In 655, Consort Wu falsely accused Empress Wang and Lady Liu of using witchcraft to try to regain favor for Empress Wang. In response, Emperor Gaozong barred Lady Liu from the palace and demoted Liu out of the capital Chang'an to be the prefect of Sui Prefecture (遂州, roughly modern Suining, Sichuan). As he travelled through Qi Prefecture (岐州, roughly modern Baoji, Shaanxi), the prefectural secretary general Yu Chengsu (于承素) submitted a report accusing Liu of revealing palace secrets, and Emperor Gaozong further demoted Liu to be the prefect of Rong Prefecture (榮州, roughly modern Zigong, Sichuan), a smaller prefecture. Later that year, Emperor Gaozong deposed Empress Wang and replaced her with Consort Wu, and the former Empress Wang was soon executed along with her ally Consort Xiao by order of the new Empress Wu.

In 657, Empress Wu's allies Xu Jingzong and Li Yifu further accused the chancellors Han Yuan and Lai Ji, both of whom had opposed Empress Wang's removal and Empress Wu's ascension, of conspiring with the former chancellor Chu Suiliang, who was even more vocal in his opposition and who had been demoted as a result. Han, Lai, and Chu were all demoted to be prefects of distant prefectures, and Liu was also further demoted to be the prefect of the extremely distant Xiang Prefecture (象州, roughly modern Laibin, Guangxi).

In 659, Empress Wu carried out even more reprisals -- this time, having Xu falsely accuse Zhangsun, who had shown implicit disapproval of her ascension, of treason, and Chu (who had died at this point), Liu, and Han of encouraging Zhangsun. Zhangsun was exiled (and soon forced to commit suicide), while Liu and Han were demoted to commoner rank. In fall 659, Emperor Gaozong further sent imperial messengers to arrest Liu and Han, as well as Zhangsun Wuji's cousin Zhangsun En (長孫恩), but even while imperial messengers were on the way changed the order to have Liu and Han executed instead. Liu's clan members were exiled to the modern Guangdong and Guangxi region, while his immediately family was specifically confiscated to become servants at Gui Prefecture (桂州, roughly modern Guilin, Guangxi).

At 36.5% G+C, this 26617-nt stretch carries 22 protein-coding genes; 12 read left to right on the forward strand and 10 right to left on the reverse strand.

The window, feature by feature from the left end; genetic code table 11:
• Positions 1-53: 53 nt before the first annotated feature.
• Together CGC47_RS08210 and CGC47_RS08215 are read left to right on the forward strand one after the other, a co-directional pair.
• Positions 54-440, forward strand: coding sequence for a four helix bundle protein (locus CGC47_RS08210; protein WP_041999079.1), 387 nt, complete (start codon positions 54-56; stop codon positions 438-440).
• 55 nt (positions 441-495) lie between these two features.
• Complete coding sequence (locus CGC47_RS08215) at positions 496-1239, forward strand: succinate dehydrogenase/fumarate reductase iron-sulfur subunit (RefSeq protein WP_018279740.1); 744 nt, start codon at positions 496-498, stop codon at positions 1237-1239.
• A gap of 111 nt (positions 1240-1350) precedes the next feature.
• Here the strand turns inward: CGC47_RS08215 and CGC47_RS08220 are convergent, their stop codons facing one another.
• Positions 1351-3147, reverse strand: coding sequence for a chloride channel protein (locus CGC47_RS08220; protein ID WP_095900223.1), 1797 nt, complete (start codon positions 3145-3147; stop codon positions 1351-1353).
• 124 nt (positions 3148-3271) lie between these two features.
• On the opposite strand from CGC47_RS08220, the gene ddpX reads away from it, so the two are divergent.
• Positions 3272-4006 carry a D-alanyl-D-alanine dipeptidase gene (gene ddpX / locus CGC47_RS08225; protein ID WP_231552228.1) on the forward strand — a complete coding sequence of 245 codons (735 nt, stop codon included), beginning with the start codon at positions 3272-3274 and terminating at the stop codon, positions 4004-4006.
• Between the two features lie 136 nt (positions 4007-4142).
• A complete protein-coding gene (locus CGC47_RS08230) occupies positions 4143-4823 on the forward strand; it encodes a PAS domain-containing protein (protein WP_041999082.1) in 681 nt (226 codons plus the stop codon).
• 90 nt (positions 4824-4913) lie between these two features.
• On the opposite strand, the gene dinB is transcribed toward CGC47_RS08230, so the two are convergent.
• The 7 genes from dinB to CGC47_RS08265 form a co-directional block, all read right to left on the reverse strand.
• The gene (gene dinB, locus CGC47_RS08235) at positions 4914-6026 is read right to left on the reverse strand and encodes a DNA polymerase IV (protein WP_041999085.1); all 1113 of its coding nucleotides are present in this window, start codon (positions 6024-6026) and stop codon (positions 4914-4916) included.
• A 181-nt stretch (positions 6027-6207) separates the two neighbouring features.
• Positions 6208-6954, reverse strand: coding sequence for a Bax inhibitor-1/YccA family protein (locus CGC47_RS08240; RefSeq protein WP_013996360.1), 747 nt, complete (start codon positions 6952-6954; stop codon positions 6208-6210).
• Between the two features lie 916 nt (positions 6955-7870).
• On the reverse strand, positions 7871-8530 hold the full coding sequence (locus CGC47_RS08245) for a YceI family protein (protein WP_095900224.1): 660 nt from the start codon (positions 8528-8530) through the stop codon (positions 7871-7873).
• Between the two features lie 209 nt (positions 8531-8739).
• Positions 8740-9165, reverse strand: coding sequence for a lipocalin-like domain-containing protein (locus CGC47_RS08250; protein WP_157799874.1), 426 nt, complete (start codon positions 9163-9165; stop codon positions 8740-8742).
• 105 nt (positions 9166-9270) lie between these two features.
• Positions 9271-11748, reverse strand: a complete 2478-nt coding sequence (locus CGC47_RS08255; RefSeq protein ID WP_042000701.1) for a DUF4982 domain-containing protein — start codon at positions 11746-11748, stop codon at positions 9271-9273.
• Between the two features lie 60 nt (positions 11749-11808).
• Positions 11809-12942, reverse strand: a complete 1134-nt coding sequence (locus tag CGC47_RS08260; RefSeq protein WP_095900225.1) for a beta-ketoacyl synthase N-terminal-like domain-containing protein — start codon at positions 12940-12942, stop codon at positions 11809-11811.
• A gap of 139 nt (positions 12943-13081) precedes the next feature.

After death

After Emperor Gaozong's death around the new year 684, Empress Wu seized power and eventually declared herself "emperor" in 690. After Empress Wu's own removal in 705 by her son Emperor Zhongzong, Liu Shi's offices were posthumously restored, and after her death that year, the exile order against Liu's clan members was cancelled. Early in the Kaiyuan era (713-741) of Emperor Zhongzong's nephew Emperor Xuanzong, Liu Shi's grandnephew Liu Huan (柳渙) was serving as a mid-level official at the legislative bureau, when he submitted a position pointing out that Liu was wrongly executed and that, while his reputation had been restored, he was still buried a long distance from the capital and that his only surviving descendant, his great-grandson Liu Wutian (柳無忝), remained in exile. Emperor Xuanzong issued an edict approving Liu Shi's reburial at his home prefecture Pu Prefecture, and had Liu Wutian escort Liu Shi's casket there. Liu Wutian later served in the imperial administration as the commandant of Tan Prefecture (潭州, roughly modern Changsha, Hunan).

References

Search another word or see Liu Shi (chancellor)on Dictionary | Thesaurus |Spanish
Copyright © 2014 Dictionary.com, LLC. All rights reserved.
  • Please Login or Sign Up to use the Recent Searches feature